Euro 2016: Expanded format exposes Europe's flabby middle
By Brian Homewood
NICE, France (Reuters) - When UEFA decided eight years ago to expand the European Championship from 16 to 24 teams, its then president Michel Platini promised the standard of the tournament would not drop.
"I'm sure that it will not change the technical level," the Frenchman said. "In addition to the 16 qualifiers, there are eight other teams just as good."
Two-thirds of the way through the group stage, European soccer's governing body may feel they have grounds to claim that, on the face of it, Platini was right.
Iceland have held Portugal and Hungary, Albania took France to within minutes of a 0-0 draw, Northern Ireland beat Ukraine and nobody has made fools of themselves. As the old cliche goes, there are no weak teams in football anymore.
But Platini’s argument somewhat misses the point, and could be used to justify an even bigger tournament.
UEFA has 55 members with France, Spain and Germany widely regarded as a cut above the rest, followed by three or four others such as Italy, England and Belgium. Below them are about 30 teams all of a fairly similar standard.
Teams such as Denmark, Netherlands and Greece -- all former winners -- Serbia, Slovenia, Bosnia, Israel, Cyprus, Belarus, Scotland, Finland, Montenegro and Norway failed to make France but would also no doubt have been able to hold their own if they had qualified.
With so many teams of a similar standard, the question is where to draw the line and many critics still feel 16 was the ideal place.
The development of the sport and training methods means that almost any country with a well-structured federation can put on a respectable showing at international level.
Albania have made progress by scouting Europe for players with roots in the country and signing them up while Iceland have improved thanks to an ambitious development programme which has involved investment in coaches and building indoor pitches to face the harsh winter.
UEFA's problem is that when middle-ranking teams face top sides, they tend to pack their defence and use spoiling tactics.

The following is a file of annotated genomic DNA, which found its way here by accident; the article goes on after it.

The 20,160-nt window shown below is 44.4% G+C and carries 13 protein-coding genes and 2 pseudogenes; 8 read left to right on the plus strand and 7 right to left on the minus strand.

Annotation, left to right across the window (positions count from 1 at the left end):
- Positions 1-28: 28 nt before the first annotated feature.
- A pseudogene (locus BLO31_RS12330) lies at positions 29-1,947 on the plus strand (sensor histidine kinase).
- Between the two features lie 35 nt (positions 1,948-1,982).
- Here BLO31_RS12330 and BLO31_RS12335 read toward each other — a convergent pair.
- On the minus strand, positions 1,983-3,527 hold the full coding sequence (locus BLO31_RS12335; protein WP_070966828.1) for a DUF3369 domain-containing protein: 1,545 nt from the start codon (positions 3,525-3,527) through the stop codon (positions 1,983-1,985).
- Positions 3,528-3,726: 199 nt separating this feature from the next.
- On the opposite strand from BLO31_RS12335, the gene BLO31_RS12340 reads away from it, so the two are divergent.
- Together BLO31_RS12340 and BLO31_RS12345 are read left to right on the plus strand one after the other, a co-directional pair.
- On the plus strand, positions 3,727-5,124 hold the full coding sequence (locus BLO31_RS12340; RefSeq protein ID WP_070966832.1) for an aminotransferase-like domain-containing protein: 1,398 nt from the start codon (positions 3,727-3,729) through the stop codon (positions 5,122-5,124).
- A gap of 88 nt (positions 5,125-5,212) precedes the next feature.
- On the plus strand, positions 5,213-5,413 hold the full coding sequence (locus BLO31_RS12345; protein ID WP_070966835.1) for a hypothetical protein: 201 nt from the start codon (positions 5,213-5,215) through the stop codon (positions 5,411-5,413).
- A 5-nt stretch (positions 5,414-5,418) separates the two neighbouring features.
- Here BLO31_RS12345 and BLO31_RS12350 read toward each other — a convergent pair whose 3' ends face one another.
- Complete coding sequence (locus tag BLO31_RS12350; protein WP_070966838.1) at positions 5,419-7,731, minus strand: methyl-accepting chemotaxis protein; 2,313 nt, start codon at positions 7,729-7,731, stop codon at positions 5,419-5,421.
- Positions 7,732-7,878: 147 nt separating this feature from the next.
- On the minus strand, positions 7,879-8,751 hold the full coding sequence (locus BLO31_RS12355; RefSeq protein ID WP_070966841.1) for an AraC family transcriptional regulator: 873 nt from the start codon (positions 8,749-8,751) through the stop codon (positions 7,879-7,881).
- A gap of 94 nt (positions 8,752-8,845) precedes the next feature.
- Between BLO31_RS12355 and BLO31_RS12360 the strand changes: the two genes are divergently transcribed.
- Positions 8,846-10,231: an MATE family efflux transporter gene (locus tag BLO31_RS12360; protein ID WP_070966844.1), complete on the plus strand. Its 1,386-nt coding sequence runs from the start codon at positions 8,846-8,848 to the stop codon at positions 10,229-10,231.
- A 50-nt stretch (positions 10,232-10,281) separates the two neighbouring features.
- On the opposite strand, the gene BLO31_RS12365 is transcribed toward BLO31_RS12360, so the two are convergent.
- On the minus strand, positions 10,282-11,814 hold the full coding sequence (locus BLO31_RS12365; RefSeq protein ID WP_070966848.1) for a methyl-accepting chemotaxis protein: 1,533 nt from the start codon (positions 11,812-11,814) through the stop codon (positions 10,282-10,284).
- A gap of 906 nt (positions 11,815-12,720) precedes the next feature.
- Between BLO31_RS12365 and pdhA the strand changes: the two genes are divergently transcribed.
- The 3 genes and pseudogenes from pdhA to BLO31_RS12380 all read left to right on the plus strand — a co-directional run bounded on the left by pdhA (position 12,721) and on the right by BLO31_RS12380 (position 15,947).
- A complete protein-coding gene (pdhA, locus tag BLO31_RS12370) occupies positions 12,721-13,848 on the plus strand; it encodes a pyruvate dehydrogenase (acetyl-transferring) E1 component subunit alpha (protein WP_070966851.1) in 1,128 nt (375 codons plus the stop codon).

"There are teams playing ultra-defensively. But they do that well. The smaller nations like Albania or Wales are defensively very well schooled. They see their chance in that," said Germany coach Joachim Loew.
Portugal manager Fernando Santos said Iceland's players spent the whole of their match provoking Cristiano Ronaldo and Pepe, and that the team's bench joined in.
“It was unsportsmanlike behaviour,” he said, adding that after Iceland scored their goal they “put their 10 players in the last third of the field."
On the other hand, when middle-ranking teams face each other, the approach can resemble a decent English Championship match.
A bigger tournament has meant increasing the number of ordinary, undistinguished matches to the point where they almost seem to merge into each other.
Sweden contrived to go through their first two matches without mustering a shot on target, their only score being provided by Ireland defender Ciaran Clark's own goal.
Poland also failed to force Germany goalkeeper Manuel Neuer to make a save in their goalless draw, Hungary dominated possession against Iceland but barely managed a shot and even France had to wait until the 90th minute against Albania before mustering an on-target effort, which happened to be a goal.
UEFA's competitions director Martin Kallen said his organisation was happy with the early matches, however.
"There's more excitement, new access to fans for these countries so football gets more popular there, which is what we were hoping for,” he said.
"It's the pinnacle of football every four years and if these sort of teams qualify as well, it will have an influence on the children to play football."
But another disadvantage is that, with the 24-team format, the top two teams in each of the six groups go through plus the four best third-placed sides.
Not only does this mean teams can quite possibly qualify by drawing three games, it also makes the last group games an exercise in mathematics as much as football.
"The 16 teams was ideal. It made for great matches from day one,” said Loew.
"Teams with one point from two matches still have a chance for the round of 16. That is not very fair but it is what it is. So we just have to accept it and use the time we have to prepare for any opponent."
(Writing by Brian Homewood; Additional reporting by Matt Smith, Karolos Grohmann and John Irish; Editing by Ken Ferris/Toby Davis)